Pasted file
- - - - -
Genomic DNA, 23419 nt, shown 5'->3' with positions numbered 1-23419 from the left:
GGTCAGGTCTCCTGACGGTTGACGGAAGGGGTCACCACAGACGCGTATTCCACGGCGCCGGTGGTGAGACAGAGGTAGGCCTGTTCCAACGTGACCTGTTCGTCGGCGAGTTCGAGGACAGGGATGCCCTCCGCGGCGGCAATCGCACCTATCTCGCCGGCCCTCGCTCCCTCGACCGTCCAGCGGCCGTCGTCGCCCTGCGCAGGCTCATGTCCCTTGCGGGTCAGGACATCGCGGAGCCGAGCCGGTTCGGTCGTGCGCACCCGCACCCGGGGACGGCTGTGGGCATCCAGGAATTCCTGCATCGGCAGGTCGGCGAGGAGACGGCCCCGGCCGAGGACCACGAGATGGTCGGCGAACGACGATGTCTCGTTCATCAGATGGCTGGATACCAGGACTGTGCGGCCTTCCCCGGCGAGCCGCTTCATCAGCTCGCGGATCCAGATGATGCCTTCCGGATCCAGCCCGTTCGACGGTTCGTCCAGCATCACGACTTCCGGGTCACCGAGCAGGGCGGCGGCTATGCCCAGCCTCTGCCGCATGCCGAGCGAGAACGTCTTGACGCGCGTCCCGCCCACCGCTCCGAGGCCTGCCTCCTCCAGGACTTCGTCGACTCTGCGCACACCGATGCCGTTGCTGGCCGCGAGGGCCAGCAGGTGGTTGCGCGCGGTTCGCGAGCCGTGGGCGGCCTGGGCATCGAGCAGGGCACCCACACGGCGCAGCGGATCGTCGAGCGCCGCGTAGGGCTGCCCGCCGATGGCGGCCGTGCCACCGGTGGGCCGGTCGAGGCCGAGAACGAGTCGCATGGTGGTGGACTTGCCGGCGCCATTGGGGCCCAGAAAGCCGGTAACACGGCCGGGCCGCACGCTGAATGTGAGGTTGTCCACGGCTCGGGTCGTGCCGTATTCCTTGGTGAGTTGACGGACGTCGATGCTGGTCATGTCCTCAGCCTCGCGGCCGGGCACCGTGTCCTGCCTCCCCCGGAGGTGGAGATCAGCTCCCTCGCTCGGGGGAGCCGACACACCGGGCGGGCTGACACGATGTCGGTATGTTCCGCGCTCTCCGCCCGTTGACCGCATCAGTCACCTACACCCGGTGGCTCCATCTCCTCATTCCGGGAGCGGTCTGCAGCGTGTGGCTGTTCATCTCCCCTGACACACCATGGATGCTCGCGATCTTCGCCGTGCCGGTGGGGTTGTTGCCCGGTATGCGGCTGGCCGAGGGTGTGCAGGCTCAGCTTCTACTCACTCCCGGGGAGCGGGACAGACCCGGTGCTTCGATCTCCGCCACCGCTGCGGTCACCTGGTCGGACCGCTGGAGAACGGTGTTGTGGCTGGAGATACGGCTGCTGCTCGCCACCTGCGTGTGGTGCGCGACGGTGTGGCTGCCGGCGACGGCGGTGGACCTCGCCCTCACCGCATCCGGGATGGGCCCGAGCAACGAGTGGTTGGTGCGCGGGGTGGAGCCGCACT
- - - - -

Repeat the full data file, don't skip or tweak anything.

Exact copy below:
Genomic DNA, 23419 nt, shown 5'->3' with positions numbered 1-23419 from the left:
GGTCAGGTCTCCTGACGGTTGACGGAAGGGGTCACCACAGACGCGTATTCCACGGCGCCGGTGGTGAGACAGAGGTAGGCCTGTTCCAACGTGACCTGTTCGTCGGCGAGTTCGAGGACAGGGATGCCCTCCGCGGCGGCAATCGCACCTATCTCGCCGGCCCTCGCTCCCTCGACCGTCCAGCGGCCGTCGTCGCCCTGCGCAGGCTCATGTCCCTTGCGGGTCAGGACATCGCGGAGCCGAGCCGGTTCGGTCGTGCGCACCCGCACCCGGGGACGGCTGTGGGCATCCAGGAATTCCTGCATCGGCAGGTCGGCGAGGAGACGGCCCCGGCCGAGGACCACGAGATGGTCGGCGAACGACGATGTCTCGTTCATCAGATGGCTGGATACCAGGACTGTGCGGCCTTCCCCGGCGAGCCGCTTCATCAGCTCGCGGATCCAGATGATGCCTTCCGGATCCAGCCCGTTCGACGGTTCGTCCAGCATCACGACTTCCGGGTCACCGAGCAGGGCGGCGGCTATGCCCAGCCTCTGCCGCATGCCGAGCGAGAACGTCTTGACGCGCGTCCCGCCCACCGCTCCGAGGCCTGCCTCCTCCAGGACTTCGTCGACTCTGCGCACACCGATGCCGTTGCTGGCCGCGAGGGCCAGCAGGTGGTTGCGCGCGGTTCGCGAGCCGTGGGCGGCCTGGGCATCGAGCAGGGCACCCACACGGCGCAGCGGATCGTCGAGCGCCGCGTAGGGCTGCCCGCCGATGGCGGCCGTGCCACCGGTGGGCCGGTCGAGGCCGAGAACGAGTCGCATGGTGGTGGACTTGCCGGCGCCATTGGGGCCCAGAAAGCCGGTAACACGGCCGGGCCGCACGCTGAATGTGAGGTTGTCCACGGCTCGGGTCGTGCCGTATTCCTTGGTGAGTTGACGGACGTCGATGCTGGTCATGTCCTCAGCCTCGCGGCCGGGCACCGTGTCCTGCCTCCCCCGGAGGTGGAGATCAGCTCCCTCGCTCGGGGGAGCCGACACACCGGGCGGGCTGACACGATGTCGGTATGTTCCGCGCTCTCCGCCCGTTGACCGCATCAGTCACCTACACCCGGTGGCTCCATCTCCTCATTCCGGGAGCGGTCTGCAGCGTGTGGCTGTTCATCTCCCCTGACACACCATGGATGCTCGCGATCTTCGCCGTGCCGGTGGGGTTGTTGCCCGGTATGCGGCTGGCCGAGGGTGTGCAGGCTCAGCTTCTACTCACTCCCGGGGAGCGGGACAGACCCGGTGCTTCGATCTCCGCCACCGCTGCGGTCACCTGGTCGGACCGCTGGAGAACGGTGTTGTGGCTGGAGATACGGCTGCTGCTCGCCACCTGCGTGTGGTGCGCGACGGTGTGGCTGCCGGCGACGGCGGTGGACCTCGCCCTCACCGCATCCGGGATGGGCCCGAGCAACGAGTGGTTGGTGCGCGGGGTGGAGCCGCACT